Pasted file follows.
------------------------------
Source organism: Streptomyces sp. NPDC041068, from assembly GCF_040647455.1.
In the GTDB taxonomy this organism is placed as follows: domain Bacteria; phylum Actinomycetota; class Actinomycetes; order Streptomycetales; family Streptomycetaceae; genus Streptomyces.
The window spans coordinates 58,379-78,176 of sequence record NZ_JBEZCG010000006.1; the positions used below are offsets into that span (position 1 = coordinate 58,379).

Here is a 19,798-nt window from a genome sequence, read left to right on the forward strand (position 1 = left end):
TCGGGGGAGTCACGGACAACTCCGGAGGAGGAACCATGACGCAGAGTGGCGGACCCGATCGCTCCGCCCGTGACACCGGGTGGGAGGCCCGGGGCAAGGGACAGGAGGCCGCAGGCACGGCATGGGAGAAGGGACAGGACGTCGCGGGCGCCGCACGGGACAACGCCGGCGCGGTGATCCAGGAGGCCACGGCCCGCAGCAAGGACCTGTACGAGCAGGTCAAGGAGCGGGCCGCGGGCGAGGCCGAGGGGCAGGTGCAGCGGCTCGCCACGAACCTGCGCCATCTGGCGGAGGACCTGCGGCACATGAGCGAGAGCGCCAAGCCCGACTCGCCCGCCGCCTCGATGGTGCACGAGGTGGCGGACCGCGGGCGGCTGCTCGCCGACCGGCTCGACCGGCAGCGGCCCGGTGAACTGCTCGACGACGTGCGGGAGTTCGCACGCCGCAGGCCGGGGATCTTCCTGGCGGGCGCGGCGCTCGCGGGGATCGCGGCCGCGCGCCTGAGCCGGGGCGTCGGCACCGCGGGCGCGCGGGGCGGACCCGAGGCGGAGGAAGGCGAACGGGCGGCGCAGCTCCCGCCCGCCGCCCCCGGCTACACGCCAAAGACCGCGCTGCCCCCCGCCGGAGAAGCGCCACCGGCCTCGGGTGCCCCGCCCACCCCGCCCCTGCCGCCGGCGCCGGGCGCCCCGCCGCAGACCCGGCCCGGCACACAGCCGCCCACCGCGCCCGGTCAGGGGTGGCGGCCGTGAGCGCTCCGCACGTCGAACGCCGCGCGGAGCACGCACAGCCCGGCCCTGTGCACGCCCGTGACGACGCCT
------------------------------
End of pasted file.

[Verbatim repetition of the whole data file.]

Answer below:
Source organism: Streptomyces sp. NPDC041068, from assembly GCF_040647455.1.
In the GTDB taxonomy this organism is placed as follows: domain Bacteria; phylum Actinomycetota; class Actinomycetes; order Streptomycetales; family Streptomycetaceae; genus Streptomyces.
The window spans coordinates 58,379-78,176 of sequence record NZ_JBEZCG010000006.1; the positions used below are offsets into that span (position 1 = coordinate 58,379).

Here is a 19,798-nt window from a genome sequence, read left to right on the forward strand (position 1 = left end):
TCGGGGGAGTCACGGACAACTCCGGAGGAGGAACCATGACGCAGAGTGGCGGACCCGATCGCTCCGCCCGTGACACCGGGTGGGAGGCCCGGGGCAAGGGACAGGAGGCCGCAGGCACGGCATGGGAGAAGGGACAGGACGTCGCGGGCGCCGCACGGGACAACGCCGGCGCGGTGATCCAGGAGGCCACGGCCCGCAGCAAGGACCTGTACGAGCAGGTCAAGGAGCGGGCCGCGGGCGAGGCCGAGGGGCAGGTGCAGCGGCTCGCCACGAACCTGCGCCATCTGGCGGAGGACCTGCGGCACATGAGCGAGAGCGCCAAGCCCGACTCGCCCGCCGCCTCGATGGTGCACGAGGTGGCGGACCGCGGGCGGCTGCTCGCCGACCGGCTCGACCGGCAGCGGCCCGGTGAACTGCTCGACGACGTGCGGGAGTTCGCACGCCGCAGGCCGGGGATCTTCCTGGCGGGCGCGGCGCTCGCGGGGATCGCGGCCGCGCGCCTGAGCCGGGGCGTCGGCACCGCGGGCGCGCGGGGCGGACCCGAGGCGGAGGAAGGCGAACGGGCGGCGCAGCTCCCGCCCGCCGCCCCCGGCTACACGCCAAAGACCGCGCTGCCCCCCGCCGGAGAAGCGCCACCGGCCTCGGGTGCCCCGCCCACCCCGCCCCTGCCGCCGGCGCCGGGCGCCCCGCCGCAGACCCGGCCCGGCACACAGCCGCCCACCGCGCCCGGTCAGGGGTGGCGGCCGTGAGCGCTCCGCACGTCGAACGCCGCGCGGAGCACGCACAGCCCGGCCCTGTGCACGCCCGTGACGACGCCT